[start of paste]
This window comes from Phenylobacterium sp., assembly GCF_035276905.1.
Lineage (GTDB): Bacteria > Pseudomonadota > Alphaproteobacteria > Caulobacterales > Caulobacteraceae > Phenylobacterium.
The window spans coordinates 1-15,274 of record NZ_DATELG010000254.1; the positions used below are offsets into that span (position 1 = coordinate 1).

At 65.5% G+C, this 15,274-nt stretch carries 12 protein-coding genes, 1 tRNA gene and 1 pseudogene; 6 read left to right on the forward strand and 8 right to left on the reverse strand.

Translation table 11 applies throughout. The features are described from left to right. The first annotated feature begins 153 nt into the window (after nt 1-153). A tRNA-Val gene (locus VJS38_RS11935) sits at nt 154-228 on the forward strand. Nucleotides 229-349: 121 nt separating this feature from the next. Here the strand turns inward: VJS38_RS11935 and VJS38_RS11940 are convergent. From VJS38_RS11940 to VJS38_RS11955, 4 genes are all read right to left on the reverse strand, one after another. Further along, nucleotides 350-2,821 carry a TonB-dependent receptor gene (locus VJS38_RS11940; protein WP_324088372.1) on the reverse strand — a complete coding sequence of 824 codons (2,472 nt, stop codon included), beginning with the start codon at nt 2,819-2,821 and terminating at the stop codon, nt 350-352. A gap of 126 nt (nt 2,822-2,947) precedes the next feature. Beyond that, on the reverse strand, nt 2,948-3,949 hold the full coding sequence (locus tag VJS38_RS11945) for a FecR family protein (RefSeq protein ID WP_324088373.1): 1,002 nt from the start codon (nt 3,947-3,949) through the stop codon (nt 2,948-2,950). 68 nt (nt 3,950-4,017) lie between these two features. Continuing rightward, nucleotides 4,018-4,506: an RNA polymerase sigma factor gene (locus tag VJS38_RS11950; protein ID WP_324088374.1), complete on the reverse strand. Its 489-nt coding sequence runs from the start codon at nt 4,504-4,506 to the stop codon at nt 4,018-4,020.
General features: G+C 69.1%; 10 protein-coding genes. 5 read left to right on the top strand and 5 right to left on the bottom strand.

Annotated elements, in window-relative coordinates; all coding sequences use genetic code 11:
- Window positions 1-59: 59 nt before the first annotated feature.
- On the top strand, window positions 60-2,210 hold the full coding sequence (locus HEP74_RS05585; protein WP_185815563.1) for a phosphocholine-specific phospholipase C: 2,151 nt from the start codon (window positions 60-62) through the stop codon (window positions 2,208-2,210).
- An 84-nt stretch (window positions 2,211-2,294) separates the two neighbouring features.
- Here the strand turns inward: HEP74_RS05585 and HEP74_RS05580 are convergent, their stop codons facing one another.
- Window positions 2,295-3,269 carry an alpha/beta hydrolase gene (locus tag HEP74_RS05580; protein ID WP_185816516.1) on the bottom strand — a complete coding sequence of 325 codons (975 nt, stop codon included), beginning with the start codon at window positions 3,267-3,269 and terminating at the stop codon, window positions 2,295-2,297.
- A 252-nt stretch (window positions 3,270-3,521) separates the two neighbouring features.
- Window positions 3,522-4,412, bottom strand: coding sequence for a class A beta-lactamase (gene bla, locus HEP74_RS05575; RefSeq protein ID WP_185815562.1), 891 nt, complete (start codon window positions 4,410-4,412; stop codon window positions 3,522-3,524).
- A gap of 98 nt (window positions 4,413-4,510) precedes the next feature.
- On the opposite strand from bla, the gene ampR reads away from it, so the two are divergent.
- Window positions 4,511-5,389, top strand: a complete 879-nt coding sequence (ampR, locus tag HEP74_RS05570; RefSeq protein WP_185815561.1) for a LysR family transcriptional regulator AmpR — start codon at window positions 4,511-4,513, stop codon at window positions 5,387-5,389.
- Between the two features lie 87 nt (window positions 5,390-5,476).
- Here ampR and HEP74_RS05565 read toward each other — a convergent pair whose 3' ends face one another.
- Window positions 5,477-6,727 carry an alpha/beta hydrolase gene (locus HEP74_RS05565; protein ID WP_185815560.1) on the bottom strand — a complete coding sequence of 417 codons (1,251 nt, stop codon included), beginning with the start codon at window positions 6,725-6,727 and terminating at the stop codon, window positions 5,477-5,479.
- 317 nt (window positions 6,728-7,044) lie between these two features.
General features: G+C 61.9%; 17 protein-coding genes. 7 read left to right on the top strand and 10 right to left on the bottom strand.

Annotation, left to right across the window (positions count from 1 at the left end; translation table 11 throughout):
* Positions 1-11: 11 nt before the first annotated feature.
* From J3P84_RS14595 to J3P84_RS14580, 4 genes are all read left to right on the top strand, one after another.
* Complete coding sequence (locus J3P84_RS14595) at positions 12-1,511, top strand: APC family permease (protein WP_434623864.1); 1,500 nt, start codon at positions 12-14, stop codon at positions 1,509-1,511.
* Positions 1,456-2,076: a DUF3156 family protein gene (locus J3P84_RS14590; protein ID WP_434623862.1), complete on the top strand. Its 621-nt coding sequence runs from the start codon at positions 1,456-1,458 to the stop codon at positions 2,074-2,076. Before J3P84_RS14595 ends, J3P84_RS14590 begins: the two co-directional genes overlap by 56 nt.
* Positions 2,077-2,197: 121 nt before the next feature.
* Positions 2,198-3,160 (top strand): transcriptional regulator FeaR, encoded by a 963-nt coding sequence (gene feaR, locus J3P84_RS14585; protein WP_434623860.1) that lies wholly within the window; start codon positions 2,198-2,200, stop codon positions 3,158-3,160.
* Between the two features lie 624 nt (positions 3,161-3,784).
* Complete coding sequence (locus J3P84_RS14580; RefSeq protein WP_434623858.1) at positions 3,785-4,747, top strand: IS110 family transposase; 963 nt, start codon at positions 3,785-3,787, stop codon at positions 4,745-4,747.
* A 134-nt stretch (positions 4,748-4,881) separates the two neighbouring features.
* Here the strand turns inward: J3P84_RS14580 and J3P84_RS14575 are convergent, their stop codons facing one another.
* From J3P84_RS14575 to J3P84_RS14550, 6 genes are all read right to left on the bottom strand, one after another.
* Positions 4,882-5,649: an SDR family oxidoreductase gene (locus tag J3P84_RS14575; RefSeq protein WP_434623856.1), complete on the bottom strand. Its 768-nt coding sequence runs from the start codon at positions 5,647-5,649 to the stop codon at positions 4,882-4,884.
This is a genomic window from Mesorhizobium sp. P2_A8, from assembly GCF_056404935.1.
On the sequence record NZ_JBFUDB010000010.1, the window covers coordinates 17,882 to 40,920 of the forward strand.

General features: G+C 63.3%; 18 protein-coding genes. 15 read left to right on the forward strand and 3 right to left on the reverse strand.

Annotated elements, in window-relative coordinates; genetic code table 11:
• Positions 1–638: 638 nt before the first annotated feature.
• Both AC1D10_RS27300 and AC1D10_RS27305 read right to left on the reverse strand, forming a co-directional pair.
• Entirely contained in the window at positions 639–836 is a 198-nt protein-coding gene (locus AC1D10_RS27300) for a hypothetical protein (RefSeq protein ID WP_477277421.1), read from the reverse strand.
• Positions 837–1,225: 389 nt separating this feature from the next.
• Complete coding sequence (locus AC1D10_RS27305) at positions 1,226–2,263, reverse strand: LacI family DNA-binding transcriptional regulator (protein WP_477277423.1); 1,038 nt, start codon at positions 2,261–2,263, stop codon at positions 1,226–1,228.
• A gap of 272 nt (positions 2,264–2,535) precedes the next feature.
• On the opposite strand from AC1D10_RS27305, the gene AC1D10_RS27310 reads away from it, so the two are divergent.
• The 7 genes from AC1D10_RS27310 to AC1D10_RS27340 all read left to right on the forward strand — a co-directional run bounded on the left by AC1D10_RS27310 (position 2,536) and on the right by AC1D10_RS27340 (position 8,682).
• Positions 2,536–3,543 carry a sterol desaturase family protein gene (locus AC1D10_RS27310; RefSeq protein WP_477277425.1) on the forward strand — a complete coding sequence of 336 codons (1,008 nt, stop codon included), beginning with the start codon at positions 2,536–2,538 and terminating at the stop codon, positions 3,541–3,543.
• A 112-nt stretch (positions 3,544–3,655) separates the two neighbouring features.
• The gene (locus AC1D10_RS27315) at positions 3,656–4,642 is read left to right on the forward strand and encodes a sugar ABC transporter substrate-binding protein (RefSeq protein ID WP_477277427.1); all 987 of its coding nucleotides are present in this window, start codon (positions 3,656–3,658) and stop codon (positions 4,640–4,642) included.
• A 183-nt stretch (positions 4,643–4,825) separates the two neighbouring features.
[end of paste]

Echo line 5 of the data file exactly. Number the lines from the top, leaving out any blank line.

Translation table 11 applies throughout. The features are described from left to right. The first annotated feature begins 153 nt into the window (after nt 1-153). A tRNA-Val gene (locus VJS38_RS11935) sits at nt 154-228 on the forward strand. Nucleotides 229-349: 121 nt separating this feature from the next. Here the strand turns inward: VJS38_RS11935 and VJS38_RS11940 are convergent. From VJS38_RS11940 to VJS38_RS11955, 4 genes are all read right to left on the reverse strand, one after another. Further along, nucleotides 350-2,821 carry a TonB-dependent receptor gene (locus VJS38_RS11940; protein WP_324088372.1) on the reverse strand — a complete coding sequence of 824 codons (2,472 nt, stop codon included), beginning with the start codon at nt 2,819-2,821 and terminating at the stop codon, nt 350-352. A gap of 126 nt (nt 2,822-2,947) precedes the next feature. Beyond that, on the reverse strand, nt 2,948-3,949 hold the full coding sequence (locus tag VJS38_RS11945) for a FecR family protein (RefSeq protein ID WP_324088373.1): 1,002 nt from the start codon (nt 3,947-3,949) through the stop codon (nt 2,948-2,950). 68 nt (nt 3,950-4,017) lie between these two features. Continuing rightward, nucleotides 4,018-4,506: an RNA polymerase sigma factor gene (locus tag VJS38_RS11950; protein ID WP_324088374.1), complete on the reverse strand. Its 489-nt coding sequence runs from the start codon at nt 4,504-4,506 to the stop codon at nt 4,018-4,020.